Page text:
oToc.Range("D2").Value = "Snelkoppeling"
        oToc.Range("E2").Value = "Opmerkingen"
        oToc.ListObjects.Add xlSrcRange, oToc.Range("C2:E2"), , xlYes
    End If
    On Error Resume Next
    'Empty the table
    'Ignore errors in case the table already is empty

    oToc.ListObjects(1).DataBodyRange.Rows.Delete
    For Each oSh In Sheets
        If oSh.Visible = xlSheetVisible Then
            lRow = lRow + 1
            oToc.Range("C2").Offset(lRow).Value = oSh.Name
            oToc.Range("C2").Offset(lRow, 1).FormulaR1C1 = _
                "=HYPERLINK(""#'""&RC[-1]&""'!A1"",RC[-1])"
            oToc.Range("C2").Offset(lRow, 2).Value = ""
            'Restore the comment for this sheet
            For lCt = LBound(vRemarks, 1) To UBound(vRemarks, 1)
                If vRemarks(lCt, 1) = oSh.Name Then
                    oToc.Range("C2").Offset(lRow, 2).Value = vRemarks(lCt, 3)
                    Exit For
                End If
            Next
        End If
    Next
    oToc.ListObjects(1).Range.EntireColumn.AutoFit
    Application.Calculation = lCalc
    Application.ScreenUpdating = bUpdate
End Sub

As you may have noticed, this code doesn't work. Worse: it generates a compile error if you try to run UpdateTOC:

Compile error, something's missing

This is because there is a call to a function called "IsIn" which we have not inserted yet. IsIn is a function originally suggested to me a long time ago (when I myself was still a VBA freshman) by my fellow Excel MVP Bill Manville.

Functions module

Since we might need more generic functions, let's insert a new module called modFunctions. All it needs at the moment is this code:

Option Explicit

Function IsIn(vCollection As Variant, ByVal sName As String) As Boolean
'-------------------------------------------------------------------------
' Procedure : IsIn Created by Jan Karel Pieterse
' Company   : JKP Application Development Services (c) 2005
' Author    : Jan Karel Pieterse
' Created   : 28-12-2005
' Purpose   : Determines if object is in collection
'-------------------------------------------------------------------------
    Dim oObj As Object
    On Error Resume Next
    Set oObj = vCollection(sName)
    If oObj Is Nothing Then
        IsIn = False
    Else
        IsIn = True
    End If
    If IsIn = False Then
        sName = Application.Substitute(sName, "'", "")
        Set oObj = vCollection(sName)
        If oObj Is Nothing Then
            IsIn = False
        Else
            IsIn = True
        End If
    End If
End Function

Now try to run UpdateTOC, it should work!

The user interface

Add-ins need a way for the user to interact with them. They may need custom forms (Userforms), perhaps create worksheets for data entry and reporting, right-click menu's and other user interface additions. This add-in will work using some items on a tab on the ribbon.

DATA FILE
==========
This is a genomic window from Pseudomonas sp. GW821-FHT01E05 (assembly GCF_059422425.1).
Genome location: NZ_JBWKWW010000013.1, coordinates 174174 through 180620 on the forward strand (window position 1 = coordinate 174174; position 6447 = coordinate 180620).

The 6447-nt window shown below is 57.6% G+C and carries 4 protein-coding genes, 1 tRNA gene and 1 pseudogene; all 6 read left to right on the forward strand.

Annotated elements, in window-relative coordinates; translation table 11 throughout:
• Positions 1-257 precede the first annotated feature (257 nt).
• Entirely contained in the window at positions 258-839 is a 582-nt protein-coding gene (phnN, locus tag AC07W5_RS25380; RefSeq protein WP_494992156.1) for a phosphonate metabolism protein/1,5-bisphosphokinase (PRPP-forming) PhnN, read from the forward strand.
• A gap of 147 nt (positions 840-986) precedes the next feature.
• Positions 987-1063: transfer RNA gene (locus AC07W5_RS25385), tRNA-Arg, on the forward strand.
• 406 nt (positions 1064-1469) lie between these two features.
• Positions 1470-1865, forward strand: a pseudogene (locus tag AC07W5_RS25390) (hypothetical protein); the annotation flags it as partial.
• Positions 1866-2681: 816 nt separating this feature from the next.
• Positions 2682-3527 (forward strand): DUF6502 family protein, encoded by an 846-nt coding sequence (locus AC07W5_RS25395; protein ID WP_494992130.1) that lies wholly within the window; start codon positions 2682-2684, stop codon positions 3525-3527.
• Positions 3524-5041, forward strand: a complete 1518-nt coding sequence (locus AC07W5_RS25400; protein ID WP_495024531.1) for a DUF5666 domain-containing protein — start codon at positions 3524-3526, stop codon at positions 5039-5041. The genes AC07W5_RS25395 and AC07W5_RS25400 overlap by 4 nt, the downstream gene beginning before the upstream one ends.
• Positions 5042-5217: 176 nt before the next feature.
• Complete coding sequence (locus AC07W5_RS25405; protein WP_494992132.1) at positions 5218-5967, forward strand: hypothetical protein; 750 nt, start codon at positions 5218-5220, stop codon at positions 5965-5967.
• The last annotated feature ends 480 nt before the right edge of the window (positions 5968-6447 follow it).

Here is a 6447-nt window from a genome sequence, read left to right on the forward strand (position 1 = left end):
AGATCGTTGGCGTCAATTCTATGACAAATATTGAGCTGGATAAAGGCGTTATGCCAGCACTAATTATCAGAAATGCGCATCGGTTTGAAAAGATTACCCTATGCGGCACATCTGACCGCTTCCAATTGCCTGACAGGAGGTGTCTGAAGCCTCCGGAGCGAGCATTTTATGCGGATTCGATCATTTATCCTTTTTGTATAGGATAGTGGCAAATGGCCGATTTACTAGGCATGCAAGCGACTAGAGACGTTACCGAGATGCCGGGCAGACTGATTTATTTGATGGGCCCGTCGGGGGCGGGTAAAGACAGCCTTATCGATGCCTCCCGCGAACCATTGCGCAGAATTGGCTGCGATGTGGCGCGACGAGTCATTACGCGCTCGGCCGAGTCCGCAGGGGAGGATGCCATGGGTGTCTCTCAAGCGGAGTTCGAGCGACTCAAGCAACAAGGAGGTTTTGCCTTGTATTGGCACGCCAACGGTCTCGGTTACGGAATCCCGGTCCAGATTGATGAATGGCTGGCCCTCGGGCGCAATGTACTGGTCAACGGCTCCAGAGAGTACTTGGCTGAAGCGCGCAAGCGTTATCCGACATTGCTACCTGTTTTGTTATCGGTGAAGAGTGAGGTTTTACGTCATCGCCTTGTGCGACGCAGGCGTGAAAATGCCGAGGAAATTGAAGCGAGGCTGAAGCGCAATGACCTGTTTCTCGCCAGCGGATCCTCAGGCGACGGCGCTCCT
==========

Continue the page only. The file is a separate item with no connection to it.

Ribbon modifications

Our add-in will only have a very limited userinterface, everything to use the add-in will be located on the Ribbon. Creating a custom ribbon userinterface is not for the faint at heart. Luckily we have various excellent resources:

Using the Custom UI Editor, I opened the workbook I am working on (I previously saved and closed the workbook from Excel!).

I inserted an Office 2007 CustomUI part into the workbook:

Inserting a customUI part

Using this part ensures the add-in shows up in the Excel ribbon for any version. Then I wrote this xml code in the window (well, I copied more than half of it from some example and modified it to fit my needs, like any programmer would do):

<customUI xmlns="http://schemas.microsoft.com/office/2006/01/customui" onLoad="rxJKPSheetToolscustomUI_onLoad">
    <ribbon>
        <tabs>
            <tab id="rxJKPSheetTools" label="SheetTools">
                <group id="rxJKPSheetToolsGeneral" label="Sheet Tools">
                    <dropDown id="rxJKPSheetToolsbtnSheets"
                        getItemCount="rxJKPSheetToolsbtnSheets_Count"
                        getItemLabel="rxJKPSheetToolsbtnSheets_getItemLabel"
                        onAction="rxJKPSheetToolsbtnSheets_Click"
                        sizeString="MMMMMMMMMMMMMMMMMMMMMMMM"
                        label="Sheets"
                        getSelectedItemIndex="rxJKPSheetToolsbtnSheets_getSelectedItemIndex"
                    />
                <button id="rxJKPSheetToolsbtnInsertToc"
                    label="Table Of Contents"
                    size="large"
                    onAction="rxJKPSheetToolsbtnInsertToc"
                    imageMso="CustomTableOfContentsGallery" />
                </group>
            </tab>
        </tabs>
    </ribbon>
</customUI>

The Custom UI editor looks like this after entering this code:

Custom UI Editor